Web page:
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Gary Gates on the past, present and future LGBT movement
by Sarah Toce

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Researching the demographic characteristics of the lesbian, gay, bisexual, and transgender population is no easy task, but it's a business Blachford-Cooper Distinguished Scholar & Williams Institute Research Director Gary J. Gates has perfected over time.

"I see much of my work as attempting to make visible LGBT populations that have historically not been visible in data sources often used to inform public policy [like the U.S. Census]," Gates said. "This can promote further academic research, but also can help advocates for LGBT rights by providing data to support policy arguments. For example, Justice Kennedy cited my research in his majority opinion in Obergefell as showing that same-sex couples were providing loving and nurturing homes to hundreds of thousands of children."

Gates earned his B.S. at the University of Pittsburgh at Johnstown, his M.Div. at St. Vincent College and his Ph.D. at Carnegie Mellon University.

"My doctoral dissertation involved the first large demographic analyses of same-sex couples and their families using 1990 U.S. Census data, which was the first time that cohabiting same-sex couples [who were not roommates or siblings] could be identified," he said. "Over the years, much of my work focused on understanding the characteristics of same-sex couples and their families using subsequent Census Bureau data resources. I have also promoted inclusion of sexual orientation and gender identity measures in other large data sources to allow for the study of LGBT populations beyond those in same-sex couples."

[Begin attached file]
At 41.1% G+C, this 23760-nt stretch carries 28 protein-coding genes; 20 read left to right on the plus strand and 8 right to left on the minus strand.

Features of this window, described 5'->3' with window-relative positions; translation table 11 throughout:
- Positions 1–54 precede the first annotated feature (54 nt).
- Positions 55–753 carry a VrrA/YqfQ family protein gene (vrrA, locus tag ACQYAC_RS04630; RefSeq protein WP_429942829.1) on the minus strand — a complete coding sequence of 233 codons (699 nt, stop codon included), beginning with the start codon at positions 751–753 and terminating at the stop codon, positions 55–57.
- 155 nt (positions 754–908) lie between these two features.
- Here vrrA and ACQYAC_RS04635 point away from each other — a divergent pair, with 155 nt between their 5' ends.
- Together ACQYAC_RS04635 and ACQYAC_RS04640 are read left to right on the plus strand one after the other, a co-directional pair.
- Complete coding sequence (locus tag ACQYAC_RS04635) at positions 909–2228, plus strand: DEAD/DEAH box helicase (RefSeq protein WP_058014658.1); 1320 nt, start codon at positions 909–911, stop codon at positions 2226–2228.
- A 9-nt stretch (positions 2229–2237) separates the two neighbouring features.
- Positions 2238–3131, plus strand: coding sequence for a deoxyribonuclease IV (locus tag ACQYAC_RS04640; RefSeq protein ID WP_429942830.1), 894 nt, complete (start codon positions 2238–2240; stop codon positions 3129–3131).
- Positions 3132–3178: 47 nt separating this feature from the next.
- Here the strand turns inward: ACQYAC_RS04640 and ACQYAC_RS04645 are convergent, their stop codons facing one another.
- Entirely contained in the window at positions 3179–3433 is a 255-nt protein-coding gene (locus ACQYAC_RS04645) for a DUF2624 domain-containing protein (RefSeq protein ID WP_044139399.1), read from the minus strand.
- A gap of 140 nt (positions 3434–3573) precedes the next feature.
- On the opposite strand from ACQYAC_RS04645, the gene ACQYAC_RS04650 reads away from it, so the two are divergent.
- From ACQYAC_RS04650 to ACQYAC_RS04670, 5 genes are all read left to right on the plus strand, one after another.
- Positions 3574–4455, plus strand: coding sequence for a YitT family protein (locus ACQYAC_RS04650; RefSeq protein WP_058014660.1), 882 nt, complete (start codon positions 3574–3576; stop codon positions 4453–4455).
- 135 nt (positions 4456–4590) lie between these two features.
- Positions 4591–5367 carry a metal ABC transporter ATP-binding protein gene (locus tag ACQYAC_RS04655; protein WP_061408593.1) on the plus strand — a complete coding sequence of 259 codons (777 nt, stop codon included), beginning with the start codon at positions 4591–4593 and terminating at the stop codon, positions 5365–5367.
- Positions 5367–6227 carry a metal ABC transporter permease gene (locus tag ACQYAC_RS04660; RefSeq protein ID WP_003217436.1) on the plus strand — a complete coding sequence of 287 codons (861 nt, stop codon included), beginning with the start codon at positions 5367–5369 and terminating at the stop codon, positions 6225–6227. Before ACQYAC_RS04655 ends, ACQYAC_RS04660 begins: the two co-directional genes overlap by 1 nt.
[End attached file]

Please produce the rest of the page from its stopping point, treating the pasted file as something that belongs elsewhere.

One noticeable trend seems to involve the social acceptance of LGBT people.

"As social acceptance for LGBT people continues to grow, the visible LGBT population has become much more diverse with greater age, socio-economic, geographic, and racial/ethnic diversity," Gates said. "This means that the visible LGBT population is becoming less demographically distinct from the general population. In the 1990s, the limited data available suggested that adults who identified as LGB [here really wasn't any data then on the transgender population[ were more white, male, urban, and educated than the general population. Today, data suggests that those who identify as LGBT are roughly 50/50 male/female, are about as likely as the general population to be racial or ethnic minorities, are becoming less urban, and have education levels that are more similar to the general population. "

As such, ongoing research is likely to reflect social inequality and discrimination directed toward the LGBT population.

"Studies documenting various types of discrimination and disparities in health and socioeconomic outcomes that occur as a result of social stigma and discrimination will be important," Gates said.

While it was once estimated that the LGBT population added up to 10 percent, new reports indicate the number is much less.